The wreckage of a Metro EMS ambulance that was involved an accident.
Indianapolis EMS workers Cody Medley and Tim McCormick.
LOUISVILLE, KY (WAVE) - Louisville EMS workers will be in Indianapolis for a public memorial service Wednesday for two EMTs killed on the job Saturday when a driver crashed into their ambulance.
Louisville EMS workers know how dangerous the job can be and feel lucky that they've only experienced close calls in the River City in recent years.
"It's very emotional," said Louisville Metro paramedic Angela Brown, who will be attending the Indianapolis service along with four co-workers and the Metro EMS Honor Guard.
Hearts are heavy this week as emergency service workers mourn their two colleagues two hours away.
"It's fresh in their minds, you know," said Metro EMS Lieutenant Colonel Lee Dennison of the deadly crash and how it's affecting the men and women he works with. "It's like hey this could happen to us at anytime."
Friends say EMT Tim McCormick, 24, and paramedic Cody Medley, 22, were always eager to take on the challenge of a demanding job. Indianapolis Police say a 21-year-old woman who admitted she had been drinking ran a red flashing light and crashed into them.
"It's like, it hit somebody in your own immediate family even though we're not blood related, we still share something," said Brown.
Outside the Louisville EMS headquarters there's a sobering reminder that what happened in Indianapolis can happen here or anywhere. A badly wrecked ambulance is all that's left after a driver slammed into it last summer with two Louisville EMTs in the cab.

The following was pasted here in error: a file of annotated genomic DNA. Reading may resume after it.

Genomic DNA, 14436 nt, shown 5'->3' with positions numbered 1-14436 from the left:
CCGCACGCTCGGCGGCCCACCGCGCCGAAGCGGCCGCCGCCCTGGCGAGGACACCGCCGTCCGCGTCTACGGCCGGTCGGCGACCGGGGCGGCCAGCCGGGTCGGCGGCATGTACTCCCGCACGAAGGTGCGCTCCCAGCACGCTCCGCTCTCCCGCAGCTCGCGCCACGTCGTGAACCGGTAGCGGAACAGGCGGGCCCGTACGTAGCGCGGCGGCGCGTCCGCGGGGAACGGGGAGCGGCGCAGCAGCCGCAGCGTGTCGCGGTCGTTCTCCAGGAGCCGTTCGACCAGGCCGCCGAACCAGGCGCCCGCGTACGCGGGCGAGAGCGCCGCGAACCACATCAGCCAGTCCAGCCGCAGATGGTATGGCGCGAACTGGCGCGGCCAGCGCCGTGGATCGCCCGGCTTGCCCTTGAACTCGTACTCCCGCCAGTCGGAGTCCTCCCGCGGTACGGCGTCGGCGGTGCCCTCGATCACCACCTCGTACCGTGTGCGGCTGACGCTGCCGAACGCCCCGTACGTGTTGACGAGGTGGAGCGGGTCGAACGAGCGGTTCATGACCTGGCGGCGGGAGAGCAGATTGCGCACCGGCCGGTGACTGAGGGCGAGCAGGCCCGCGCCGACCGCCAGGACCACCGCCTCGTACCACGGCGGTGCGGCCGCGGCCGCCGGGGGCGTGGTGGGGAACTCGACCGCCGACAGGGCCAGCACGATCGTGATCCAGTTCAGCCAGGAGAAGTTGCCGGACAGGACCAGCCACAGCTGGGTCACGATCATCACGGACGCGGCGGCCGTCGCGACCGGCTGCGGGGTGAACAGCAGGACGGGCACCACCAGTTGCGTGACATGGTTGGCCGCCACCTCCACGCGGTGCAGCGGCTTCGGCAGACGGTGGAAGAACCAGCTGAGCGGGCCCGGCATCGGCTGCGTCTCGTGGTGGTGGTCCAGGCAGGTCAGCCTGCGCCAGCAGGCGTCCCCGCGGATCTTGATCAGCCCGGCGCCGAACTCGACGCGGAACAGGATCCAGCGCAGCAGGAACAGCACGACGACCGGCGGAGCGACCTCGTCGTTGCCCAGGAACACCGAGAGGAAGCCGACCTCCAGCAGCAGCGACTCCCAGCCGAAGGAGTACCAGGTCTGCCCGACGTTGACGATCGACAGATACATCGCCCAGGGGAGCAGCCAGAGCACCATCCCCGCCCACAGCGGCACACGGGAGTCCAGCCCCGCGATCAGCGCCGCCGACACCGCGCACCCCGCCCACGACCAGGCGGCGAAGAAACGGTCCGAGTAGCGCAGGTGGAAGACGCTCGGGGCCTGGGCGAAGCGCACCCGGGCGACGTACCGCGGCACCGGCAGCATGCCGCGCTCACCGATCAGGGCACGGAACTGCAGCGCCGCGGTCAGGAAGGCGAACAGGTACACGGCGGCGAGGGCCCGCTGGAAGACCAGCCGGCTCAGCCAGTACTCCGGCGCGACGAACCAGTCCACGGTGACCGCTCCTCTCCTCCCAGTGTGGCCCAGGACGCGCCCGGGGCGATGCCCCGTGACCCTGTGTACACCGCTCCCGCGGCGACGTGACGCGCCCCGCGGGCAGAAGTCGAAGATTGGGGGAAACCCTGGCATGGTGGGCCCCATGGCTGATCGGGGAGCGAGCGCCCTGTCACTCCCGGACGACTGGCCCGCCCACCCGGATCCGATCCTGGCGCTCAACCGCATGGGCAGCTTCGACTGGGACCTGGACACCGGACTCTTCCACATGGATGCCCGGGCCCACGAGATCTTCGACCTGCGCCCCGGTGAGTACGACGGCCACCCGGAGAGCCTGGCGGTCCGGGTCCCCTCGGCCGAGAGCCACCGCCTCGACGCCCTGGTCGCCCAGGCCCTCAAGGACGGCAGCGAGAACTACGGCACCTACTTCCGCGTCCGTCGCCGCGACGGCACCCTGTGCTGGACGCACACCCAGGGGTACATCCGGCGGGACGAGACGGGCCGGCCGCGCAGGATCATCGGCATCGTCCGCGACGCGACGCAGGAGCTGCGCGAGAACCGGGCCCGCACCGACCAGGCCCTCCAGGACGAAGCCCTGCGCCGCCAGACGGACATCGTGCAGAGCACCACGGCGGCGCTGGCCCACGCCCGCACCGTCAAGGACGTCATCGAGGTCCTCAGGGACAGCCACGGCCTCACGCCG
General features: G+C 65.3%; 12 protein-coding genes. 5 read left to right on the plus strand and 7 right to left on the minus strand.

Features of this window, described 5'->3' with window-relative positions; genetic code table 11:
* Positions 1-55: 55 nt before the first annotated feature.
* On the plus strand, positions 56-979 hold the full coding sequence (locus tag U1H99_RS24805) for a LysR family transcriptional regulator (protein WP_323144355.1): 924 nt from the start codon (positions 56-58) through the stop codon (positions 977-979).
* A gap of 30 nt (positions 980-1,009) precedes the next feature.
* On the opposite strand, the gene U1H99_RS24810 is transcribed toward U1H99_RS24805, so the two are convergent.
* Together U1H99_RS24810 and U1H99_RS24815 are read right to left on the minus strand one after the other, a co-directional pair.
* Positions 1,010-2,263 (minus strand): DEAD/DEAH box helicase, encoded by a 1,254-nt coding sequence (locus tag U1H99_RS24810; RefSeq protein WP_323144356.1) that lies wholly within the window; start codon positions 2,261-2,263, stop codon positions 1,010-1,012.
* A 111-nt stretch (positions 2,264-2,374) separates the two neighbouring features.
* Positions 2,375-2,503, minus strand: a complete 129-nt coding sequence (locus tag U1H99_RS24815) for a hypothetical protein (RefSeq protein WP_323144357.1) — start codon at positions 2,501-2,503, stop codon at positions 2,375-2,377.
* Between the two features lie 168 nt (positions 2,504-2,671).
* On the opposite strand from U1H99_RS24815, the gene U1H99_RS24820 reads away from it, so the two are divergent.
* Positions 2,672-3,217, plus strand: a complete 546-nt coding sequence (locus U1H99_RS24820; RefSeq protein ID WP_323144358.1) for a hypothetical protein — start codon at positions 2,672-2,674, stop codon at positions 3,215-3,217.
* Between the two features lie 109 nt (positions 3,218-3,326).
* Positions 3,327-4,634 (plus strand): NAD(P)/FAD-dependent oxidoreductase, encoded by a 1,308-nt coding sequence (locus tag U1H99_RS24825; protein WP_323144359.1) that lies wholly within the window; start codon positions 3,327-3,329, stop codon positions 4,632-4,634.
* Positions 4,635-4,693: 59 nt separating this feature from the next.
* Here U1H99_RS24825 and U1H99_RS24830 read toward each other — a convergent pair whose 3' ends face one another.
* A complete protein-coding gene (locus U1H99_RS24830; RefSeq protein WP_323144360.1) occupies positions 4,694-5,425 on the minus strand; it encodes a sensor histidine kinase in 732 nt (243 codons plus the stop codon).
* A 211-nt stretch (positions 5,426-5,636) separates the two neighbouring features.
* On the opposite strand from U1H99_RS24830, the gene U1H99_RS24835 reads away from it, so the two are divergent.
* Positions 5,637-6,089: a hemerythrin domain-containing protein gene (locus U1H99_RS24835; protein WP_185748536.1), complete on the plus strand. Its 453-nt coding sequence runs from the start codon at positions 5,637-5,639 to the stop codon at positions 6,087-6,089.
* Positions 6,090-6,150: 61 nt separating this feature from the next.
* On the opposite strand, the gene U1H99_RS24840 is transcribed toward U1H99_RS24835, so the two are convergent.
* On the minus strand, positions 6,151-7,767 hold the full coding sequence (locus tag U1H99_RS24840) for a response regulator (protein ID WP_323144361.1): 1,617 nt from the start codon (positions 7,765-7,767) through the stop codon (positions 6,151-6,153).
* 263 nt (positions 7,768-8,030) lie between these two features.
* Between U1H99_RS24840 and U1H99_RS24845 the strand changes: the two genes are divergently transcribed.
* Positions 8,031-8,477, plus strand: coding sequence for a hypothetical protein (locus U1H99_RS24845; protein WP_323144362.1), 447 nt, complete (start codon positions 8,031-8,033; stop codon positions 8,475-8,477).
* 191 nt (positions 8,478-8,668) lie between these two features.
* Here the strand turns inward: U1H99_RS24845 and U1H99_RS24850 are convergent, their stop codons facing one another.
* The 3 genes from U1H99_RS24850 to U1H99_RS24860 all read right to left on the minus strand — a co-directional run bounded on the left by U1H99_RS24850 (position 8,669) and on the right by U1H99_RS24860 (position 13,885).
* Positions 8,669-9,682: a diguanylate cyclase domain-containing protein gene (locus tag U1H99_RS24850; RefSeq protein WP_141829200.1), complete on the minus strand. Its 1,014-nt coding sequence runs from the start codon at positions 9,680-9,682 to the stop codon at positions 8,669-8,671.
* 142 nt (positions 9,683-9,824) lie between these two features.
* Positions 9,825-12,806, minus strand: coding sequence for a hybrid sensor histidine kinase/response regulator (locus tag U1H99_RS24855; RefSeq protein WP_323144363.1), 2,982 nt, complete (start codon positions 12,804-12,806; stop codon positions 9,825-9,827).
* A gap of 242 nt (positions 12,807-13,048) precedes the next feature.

"They (EMTs) came up to an intersection and the car ran through the intersection and hit them," said Dennison, "and it knocked them on their side and shoved them about 20 feet onto the sidewalk."
Luckily, the two weren't seriously hurt, but their friends know another day can bring another danger.
"It's a constant challenge anytime you are using lights and sirens," said Sergeant Justin Scharrer, a Louisville EMT.
"To get to a scene, obviously you want to get there for that citizen as quickly as you can for their medical emergency," Scharrer said, "but you have to practice your training and your safety and your skills to get there, otherwise you become the emergency."
If you see or hear an ambulance you should always pull over to the right or at least slow down and try to pull over.
The public service will be held Wednesday morning at 10 a.m. on the campus of Butler University.
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